In order for the bird to balance on the moment the picture was snapped were all the times that the grass gave way or he misjudged the distance to the goal of the water and he shook his head to clear it off, and try another route. There are many ways to resist. We can support candidates both local and state when the option arises or even consider trying to serve in public office ourselves. We can write to our legislators both state and federal to protect the things we hold dear. We can promote organizations that assist those whose rights are in jeopardy. And on top of this, we must vote.

This first 100 days of the president’s term have been like a constant barrage and as confusing as being in the throes of battle. It can be hard to see what is happening when so much mud is thrown in the water. We must remain vigilant and informed. If a small bird can find the balance in his life, we can find the balance in ours and the determination to stay in the resistance.

An Authentic Hero: My Rant on Resistance

 

by Jon Shaunessy

I don’t expect much from anyone any more.

I spent most of my life organizing people to stand up for something, almost anything, they could believe in, something greater and more important than themselves.

I retired from trying to make a living at it but found it impossible to quit completely. So I tried to find something simple, low key, and that wouldn’t matter too much if I [once again] failed miserably at changing anything:

What could possibly go wrong?

It was 2014 and, while climate change might eventually bring the human race to an early extinction, that was way off in the future and everything seemed to have its ups and downs and maybes. Al Gore had made it into a hit movie and no one asked him about it anymore.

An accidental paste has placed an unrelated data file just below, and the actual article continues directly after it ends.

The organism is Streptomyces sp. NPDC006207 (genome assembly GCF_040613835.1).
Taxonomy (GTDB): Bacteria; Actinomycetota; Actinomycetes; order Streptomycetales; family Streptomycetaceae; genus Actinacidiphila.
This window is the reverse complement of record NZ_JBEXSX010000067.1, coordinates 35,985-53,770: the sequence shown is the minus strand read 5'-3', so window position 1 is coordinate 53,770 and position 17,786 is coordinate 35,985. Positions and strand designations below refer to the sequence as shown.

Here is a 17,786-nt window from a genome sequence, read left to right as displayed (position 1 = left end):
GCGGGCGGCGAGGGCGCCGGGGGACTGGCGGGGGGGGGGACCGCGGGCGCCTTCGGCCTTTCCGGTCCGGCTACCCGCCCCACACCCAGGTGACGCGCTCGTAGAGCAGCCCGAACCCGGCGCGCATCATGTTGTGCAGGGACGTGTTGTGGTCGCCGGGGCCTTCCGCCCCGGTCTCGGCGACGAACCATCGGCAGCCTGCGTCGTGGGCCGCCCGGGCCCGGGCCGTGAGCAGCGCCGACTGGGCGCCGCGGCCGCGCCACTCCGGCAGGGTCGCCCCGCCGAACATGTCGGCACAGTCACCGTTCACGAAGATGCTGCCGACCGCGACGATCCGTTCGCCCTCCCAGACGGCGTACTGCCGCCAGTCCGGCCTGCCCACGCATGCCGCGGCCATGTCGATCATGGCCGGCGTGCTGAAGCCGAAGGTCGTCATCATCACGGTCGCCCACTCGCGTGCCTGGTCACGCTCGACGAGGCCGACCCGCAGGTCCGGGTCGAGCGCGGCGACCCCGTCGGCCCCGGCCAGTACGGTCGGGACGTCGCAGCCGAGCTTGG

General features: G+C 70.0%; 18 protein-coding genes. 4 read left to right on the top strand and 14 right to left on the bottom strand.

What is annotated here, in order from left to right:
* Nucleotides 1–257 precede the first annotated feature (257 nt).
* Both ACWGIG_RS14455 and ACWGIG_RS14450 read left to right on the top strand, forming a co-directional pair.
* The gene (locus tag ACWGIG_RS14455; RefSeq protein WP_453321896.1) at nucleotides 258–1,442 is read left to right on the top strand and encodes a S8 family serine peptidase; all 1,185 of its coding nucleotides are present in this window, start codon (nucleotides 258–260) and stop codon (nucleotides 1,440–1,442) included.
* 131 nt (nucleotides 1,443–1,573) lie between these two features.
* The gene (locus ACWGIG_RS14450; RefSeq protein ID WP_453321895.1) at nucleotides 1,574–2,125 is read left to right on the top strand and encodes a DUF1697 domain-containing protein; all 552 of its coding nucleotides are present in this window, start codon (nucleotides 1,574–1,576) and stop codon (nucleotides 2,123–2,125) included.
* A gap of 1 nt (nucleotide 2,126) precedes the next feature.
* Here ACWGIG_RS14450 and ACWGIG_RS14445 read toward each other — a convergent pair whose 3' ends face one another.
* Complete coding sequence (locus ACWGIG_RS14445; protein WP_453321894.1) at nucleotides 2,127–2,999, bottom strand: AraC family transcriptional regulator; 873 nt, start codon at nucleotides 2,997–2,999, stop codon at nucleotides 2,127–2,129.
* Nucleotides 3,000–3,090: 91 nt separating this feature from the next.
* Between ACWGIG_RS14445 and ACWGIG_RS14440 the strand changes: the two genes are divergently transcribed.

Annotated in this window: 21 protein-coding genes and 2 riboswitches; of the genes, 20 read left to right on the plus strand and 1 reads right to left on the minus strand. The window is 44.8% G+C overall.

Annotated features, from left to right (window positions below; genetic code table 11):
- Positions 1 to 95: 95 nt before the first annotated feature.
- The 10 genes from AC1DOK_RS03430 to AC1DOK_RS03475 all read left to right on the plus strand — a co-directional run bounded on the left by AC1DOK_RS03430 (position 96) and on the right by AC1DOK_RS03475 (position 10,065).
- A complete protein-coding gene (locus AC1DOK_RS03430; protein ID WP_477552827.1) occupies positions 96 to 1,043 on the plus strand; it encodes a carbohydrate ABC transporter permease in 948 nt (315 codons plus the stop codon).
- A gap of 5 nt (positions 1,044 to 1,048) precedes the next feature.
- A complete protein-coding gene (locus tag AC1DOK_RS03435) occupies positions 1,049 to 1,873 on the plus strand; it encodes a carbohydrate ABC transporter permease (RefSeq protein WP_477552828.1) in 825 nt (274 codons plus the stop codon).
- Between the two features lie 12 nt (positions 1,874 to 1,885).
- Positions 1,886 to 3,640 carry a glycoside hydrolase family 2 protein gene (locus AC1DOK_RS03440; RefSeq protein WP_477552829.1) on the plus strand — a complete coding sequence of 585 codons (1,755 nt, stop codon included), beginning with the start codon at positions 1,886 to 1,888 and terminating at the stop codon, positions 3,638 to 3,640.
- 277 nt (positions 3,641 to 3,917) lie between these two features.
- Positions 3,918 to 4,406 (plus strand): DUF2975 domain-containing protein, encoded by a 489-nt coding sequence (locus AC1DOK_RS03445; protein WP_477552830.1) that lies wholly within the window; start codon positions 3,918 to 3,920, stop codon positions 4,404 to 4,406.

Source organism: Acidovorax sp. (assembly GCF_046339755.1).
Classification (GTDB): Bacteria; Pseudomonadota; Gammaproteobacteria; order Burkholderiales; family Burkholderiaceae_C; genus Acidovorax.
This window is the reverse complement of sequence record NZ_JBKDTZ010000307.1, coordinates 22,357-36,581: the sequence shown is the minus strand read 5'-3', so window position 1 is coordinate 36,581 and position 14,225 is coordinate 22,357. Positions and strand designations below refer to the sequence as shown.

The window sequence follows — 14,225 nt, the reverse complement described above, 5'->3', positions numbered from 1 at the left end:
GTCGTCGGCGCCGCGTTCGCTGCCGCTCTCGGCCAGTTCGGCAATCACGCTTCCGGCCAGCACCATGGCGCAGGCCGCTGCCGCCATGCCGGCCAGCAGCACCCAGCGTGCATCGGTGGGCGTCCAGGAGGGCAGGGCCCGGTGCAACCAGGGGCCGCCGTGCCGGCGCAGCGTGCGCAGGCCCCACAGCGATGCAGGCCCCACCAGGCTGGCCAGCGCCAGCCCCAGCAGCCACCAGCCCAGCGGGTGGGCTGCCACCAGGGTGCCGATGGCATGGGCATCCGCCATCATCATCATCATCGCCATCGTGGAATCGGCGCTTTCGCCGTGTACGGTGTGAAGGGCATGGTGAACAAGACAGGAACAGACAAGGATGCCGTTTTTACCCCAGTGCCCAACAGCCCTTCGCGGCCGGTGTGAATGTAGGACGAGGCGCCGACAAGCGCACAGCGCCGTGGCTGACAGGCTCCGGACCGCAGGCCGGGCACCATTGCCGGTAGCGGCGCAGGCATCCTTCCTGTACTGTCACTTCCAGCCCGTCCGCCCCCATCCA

I could dabble. I could take my time. No one would notice if I got nothing done for a few years or a few decades. At age 66 I only had a few decades left, so . . .

What could possibly go wrong?

Meanwhile, back in my home town, a little college town in the upper left hand corner, they started building the biggest “luxury college dorm” the town had ever seen. The most grotesque, bloated, monument to hubris money could buy.

And only one man stood in their way.

But he’s not the hero.

But I helped him stand in the way because I thought maybe building huge projects in the middle of narrow streets and tiny apartments and condos would make a bad climate situation worse.

And no one else really cared. And the local papers, daily and weakly, looked the other way. And neighborhood groups stayed focused on neighborhood issues. Global issues had nothing to do with local people.

And then the phone rang.

Someone [let’s call her KLH because those aren’t really her initials and she doesn’t really want anyone to know her name] called me up, out of the blue, to ask if anything could be done to STOP THAT

GOD

DAMNED

NOISE!